top of page



Director: Anna Biller


Starring: Samantha Robinson, Gian Keys, Laura Waddell, Jeffrey Vincent Parise, Jared Sanford, Robert Seeley, Jennifer Ingrum

“Men are very fragile, they can get crushed down if you assert yourself in any way.”


Written, directed, and edited by Anna Biller (also responsible for its production design, costume design, and music) The Love Witch is a beguiling movie asking the question, “What would happen if men loved women as strongly as women want them to?” and how men emotionally react to their feelings.


It may not sound enthralling, however Biller has shaped and crafted a beautiful looking movie with touches of Italian horror/giallo, Hammer and Hitchcock all clothed in glorious 60’s Technicolour (shot on 35mm film) and with loving rear projection shots aplenty.

The movie is more than just a charming throwback to a more glamorous (if not synthetic) era. The bubbling messages of female empowerment through their desire to be loved and adored in equal measures as they provide sears through the narrative – also, how sexual power can be used as a symbol of potency. This is how white witch Elaine (Robinson) seduces her would be lovers, through dazzling eyeshadow, seductive stares, alluring lingerie and by taking charge with her body. Problem is, none of the men she lures in can face the power of the emotions she arouses in them and end up weak, blubbering and finally, dead.


Having moved from San Francisco after the death of her husband, Elaine moves to a small town in Northern California. Cruising in a red Mustang, with a red dress on, red stilettos and striking red lipstick, it’s a sharp introduction for her. That is until she is pulled over by square jawed hunk/police officer Griff (Keys) who retains his professionalism faced with Elaine’s subtle advances. Waiting in her new town is an apartment rented from best friend and mentor Barbara (Ingrum) – it’s full of witchcraft images and ornaments and the décor screams Gothic. The designer, Trish (Waddell), whisks Elaine off for tea at a woman’s only teahouse to befriend her – but it’s when Trish’s husband Richard (Seeley) arrives that Elaine’s interest is piqued. Her mesmerising stare begins to take hold on him before he leaves. There’s no such luck for Wayne (Parise) – he caught Elaine’s eye and take her to his cabin in the woods for some good times but he cannot complete with his urgent emotions as his desire for Elaine spills out. It doesn’t end well for him.


As men are seduced and emotionally destroyed by the power of Elaine’s love and need, the local police, and Griff, are alerted to the growing pile of bodies stacking up in their town and all signs point to witchcraft in every death.


Throughout, Biller searches the female regard, addressing the boundaries of women’s sexual fantasies. The men that Elaine seeks out and seduces, what is it they’re after? Her body? Her heart? She obviously receives sexual pleasure, but upon having to open up and face their emotions, the men all crumble and implode. Biller message is clear – men harbour huge emotions, but can’t bring themselves to face them. There’s nothing sexist or misandry here, however. It’s a greater study in the power women can possess using nothing more than love.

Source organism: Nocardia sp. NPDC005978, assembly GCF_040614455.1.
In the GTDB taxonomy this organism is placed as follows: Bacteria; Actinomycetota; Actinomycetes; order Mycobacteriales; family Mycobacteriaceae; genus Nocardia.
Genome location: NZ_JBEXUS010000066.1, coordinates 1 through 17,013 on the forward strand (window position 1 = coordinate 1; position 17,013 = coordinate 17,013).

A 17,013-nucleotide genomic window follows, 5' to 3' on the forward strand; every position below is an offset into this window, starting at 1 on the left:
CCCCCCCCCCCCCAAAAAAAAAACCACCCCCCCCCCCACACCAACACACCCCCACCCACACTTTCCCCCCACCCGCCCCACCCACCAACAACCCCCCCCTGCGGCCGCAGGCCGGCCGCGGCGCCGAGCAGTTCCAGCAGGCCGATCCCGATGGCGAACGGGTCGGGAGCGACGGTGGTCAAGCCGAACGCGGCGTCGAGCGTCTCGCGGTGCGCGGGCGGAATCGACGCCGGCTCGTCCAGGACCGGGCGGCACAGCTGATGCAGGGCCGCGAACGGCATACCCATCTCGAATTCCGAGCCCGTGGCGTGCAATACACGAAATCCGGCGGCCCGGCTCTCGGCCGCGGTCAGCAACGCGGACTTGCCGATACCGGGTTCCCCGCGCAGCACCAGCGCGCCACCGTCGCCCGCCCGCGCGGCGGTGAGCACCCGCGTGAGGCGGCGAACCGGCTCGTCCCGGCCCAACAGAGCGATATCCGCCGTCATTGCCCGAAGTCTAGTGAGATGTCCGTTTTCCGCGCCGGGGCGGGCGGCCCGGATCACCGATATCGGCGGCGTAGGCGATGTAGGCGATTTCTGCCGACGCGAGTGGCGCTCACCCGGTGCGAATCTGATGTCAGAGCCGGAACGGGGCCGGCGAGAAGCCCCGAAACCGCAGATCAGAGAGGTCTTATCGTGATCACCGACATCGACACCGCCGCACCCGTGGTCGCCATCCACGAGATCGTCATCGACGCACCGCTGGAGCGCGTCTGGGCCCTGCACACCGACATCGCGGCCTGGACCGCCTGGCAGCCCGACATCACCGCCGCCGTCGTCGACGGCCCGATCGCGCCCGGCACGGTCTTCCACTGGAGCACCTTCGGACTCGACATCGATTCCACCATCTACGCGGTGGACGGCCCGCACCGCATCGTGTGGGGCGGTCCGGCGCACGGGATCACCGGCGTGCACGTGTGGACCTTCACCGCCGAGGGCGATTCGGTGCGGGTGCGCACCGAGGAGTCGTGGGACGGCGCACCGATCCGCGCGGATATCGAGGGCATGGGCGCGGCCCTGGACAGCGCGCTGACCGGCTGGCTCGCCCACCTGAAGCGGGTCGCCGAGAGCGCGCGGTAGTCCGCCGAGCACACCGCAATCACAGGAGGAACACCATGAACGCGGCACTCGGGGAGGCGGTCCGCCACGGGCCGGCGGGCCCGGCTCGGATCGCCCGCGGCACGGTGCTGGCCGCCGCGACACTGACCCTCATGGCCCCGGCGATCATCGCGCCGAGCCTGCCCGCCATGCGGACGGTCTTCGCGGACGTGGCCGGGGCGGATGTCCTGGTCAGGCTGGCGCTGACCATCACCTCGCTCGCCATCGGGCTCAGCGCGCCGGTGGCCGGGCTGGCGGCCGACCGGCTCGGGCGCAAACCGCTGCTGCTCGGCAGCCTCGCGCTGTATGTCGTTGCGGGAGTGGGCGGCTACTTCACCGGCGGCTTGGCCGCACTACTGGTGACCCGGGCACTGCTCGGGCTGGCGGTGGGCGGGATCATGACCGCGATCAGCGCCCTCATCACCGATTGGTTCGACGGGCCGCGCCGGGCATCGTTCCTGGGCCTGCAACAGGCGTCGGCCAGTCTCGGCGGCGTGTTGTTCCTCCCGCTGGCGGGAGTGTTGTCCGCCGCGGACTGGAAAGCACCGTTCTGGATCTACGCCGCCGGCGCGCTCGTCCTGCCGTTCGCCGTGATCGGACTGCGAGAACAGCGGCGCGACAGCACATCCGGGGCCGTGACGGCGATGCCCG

As Elaine, Samantha Robinson is pitch-perfect. She exudes an aura of power, sexuality and beauty behind a Stepford Wives delivery. Her poise, gently strong eyebrow flicks, black eyeliner and blue eyeshadow are so distinct that it’s impossible to look away. Character defining stuff. The cast have been cleverly compiled with a past image in mind, and characteristics as well, there’s a real eye for detail here. As with giallo, the movie features intentionally stilted acting and can be a little humdrum at times. The pacing here stretches to a full two hour runtime, and Biller uses every second to slowly tell her story and provide every small detail she requires. It can be testing at times, including a renaissance fair scene (beautifully shot with a great musical backdrop) but the almost Robin Hood nature may be a turn-off. The witches cavern scenes are also bizarrely fascinating, if not particularly exciting. The ending isn’t as fantastical as I had hoped for, but the signs are there all through the movie so keep an eye out.


One of the men looked a bit like Eddie Vedder, which made me feel queasy during the love scenes.


The music plays a key part during the movie, and whilst much of it is borrowed from virtuoso composer Ennio Morricone’s scores for 60s giallo flicks (which is never a bad thing), Biller also provides the remaining aspects of the score including harp pieces and a folk rock bouncer.


In every aspect, The Love Witch is a unique slice of film making in this era of cinema. It will work for some but not for others. Undoubtedly though, it’s a mesmerising reinterpretation of classic cinema and theatrics. With a magnetic lead, beautiful visuals and an offbeat story, The Love Witch is an experience you should give in to.

August 7th 2017

bottom of page